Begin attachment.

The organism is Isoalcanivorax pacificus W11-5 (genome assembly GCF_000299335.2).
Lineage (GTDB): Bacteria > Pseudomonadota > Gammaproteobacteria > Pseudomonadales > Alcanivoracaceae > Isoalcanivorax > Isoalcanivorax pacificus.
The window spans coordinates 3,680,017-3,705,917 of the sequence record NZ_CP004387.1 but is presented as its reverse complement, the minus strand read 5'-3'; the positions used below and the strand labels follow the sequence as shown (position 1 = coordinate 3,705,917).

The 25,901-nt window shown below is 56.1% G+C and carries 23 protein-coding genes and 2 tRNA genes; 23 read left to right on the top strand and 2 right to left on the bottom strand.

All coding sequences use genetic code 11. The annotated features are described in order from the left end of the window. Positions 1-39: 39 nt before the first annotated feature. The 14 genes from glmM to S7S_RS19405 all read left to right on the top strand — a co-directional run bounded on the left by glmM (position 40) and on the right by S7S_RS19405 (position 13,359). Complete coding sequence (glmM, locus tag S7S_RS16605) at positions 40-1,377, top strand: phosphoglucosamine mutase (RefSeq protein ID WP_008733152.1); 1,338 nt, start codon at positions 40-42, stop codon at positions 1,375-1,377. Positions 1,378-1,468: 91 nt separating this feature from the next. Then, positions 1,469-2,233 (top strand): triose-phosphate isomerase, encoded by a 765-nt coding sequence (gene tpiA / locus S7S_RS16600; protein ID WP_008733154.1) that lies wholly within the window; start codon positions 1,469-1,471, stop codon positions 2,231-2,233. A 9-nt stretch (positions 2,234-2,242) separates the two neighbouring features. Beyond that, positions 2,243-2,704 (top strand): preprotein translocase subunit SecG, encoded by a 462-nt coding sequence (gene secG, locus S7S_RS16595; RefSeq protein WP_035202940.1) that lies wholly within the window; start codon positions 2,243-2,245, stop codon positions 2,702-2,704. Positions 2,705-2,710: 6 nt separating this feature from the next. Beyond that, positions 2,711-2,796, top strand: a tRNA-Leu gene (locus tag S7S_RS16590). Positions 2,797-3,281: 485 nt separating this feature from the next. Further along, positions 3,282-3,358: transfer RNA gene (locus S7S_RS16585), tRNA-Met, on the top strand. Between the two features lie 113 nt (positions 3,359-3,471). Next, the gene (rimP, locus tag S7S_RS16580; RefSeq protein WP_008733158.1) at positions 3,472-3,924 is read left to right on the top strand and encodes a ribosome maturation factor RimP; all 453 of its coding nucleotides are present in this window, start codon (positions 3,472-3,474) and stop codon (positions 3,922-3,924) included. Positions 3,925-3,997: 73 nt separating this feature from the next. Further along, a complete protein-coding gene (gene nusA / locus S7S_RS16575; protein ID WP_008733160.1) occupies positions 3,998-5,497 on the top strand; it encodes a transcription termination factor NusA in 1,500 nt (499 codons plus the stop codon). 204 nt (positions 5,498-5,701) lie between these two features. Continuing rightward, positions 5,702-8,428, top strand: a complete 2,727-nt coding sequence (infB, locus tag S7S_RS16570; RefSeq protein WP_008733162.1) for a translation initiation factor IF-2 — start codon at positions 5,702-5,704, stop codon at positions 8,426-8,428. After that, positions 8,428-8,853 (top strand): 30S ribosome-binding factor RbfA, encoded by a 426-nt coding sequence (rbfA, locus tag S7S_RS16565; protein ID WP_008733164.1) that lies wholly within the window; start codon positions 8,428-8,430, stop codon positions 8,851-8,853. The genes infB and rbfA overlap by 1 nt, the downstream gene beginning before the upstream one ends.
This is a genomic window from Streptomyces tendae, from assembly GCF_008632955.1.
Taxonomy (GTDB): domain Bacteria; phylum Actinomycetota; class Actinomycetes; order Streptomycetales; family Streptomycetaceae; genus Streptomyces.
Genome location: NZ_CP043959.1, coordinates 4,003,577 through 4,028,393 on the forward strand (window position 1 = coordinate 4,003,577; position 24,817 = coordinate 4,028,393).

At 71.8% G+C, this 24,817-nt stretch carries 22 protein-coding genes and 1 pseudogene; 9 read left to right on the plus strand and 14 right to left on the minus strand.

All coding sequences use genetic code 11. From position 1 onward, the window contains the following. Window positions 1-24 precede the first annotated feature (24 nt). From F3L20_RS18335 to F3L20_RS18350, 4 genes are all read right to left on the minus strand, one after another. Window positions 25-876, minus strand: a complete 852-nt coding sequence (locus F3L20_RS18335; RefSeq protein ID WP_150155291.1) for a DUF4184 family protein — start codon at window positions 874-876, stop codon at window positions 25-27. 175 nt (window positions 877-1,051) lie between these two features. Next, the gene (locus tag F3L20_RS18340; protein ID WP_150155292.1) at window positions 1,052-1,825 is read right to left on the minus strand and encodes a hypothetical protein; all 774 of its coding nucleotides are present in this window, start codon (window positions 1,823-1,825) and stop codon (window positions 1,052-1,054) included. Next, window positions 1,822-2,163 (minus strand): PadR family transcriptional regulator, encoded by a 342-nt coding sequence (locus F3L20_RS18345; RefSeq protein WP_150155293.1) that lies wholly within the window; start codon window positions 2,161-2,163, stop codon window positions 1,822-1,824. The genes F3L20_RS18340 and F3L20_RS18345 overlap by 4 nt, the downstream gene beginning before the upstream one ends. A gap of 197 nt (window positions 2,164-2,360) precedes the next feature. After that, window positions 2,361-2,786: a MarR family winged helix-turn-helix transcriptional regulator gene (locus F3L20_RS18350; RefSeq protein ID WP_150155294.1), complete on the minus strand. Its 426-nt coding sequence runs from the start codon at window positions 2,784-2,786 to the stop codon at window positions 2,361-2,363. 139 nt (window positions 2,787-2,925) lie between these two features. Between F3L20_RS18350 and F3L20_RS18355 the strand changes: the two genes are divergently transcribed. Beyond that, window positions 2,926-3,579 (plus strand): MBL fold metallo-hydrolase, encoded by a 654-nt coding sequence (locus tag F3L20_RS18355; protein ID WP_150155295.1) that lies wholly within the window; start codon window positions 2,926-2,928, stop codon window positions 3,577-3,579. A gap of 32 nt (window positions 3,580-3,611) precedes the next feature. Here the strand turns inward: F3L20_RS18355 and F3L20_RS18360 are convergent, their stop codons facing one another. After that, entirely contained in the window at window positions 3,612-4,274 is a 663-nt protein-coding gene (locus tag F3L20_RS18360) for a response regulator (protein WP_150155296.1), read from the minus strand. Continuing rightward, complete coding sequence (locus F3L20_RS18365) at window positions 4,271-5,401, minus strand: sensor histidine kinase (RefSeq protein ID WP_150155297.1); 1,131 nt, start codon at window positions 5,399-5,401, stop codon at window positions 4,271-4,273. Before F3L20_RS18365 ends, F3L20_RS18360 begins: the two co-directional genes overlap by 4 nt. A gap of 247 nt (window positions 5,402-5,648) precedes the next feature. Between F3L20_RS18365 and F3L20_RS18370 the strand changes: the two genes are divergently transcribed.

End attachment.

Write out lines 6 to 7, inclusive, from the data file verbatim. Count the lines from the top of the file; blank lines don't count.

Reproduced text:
This is a genomic window from Streptomyces tendae, from assembly GCF_008632955.1.
Taxonomy (GTDB): domain Bacteria; phylum Actinomycetota; class Actinomycetes; order Streptomycetales; family Streptomycetaceae; genus Streptomyces.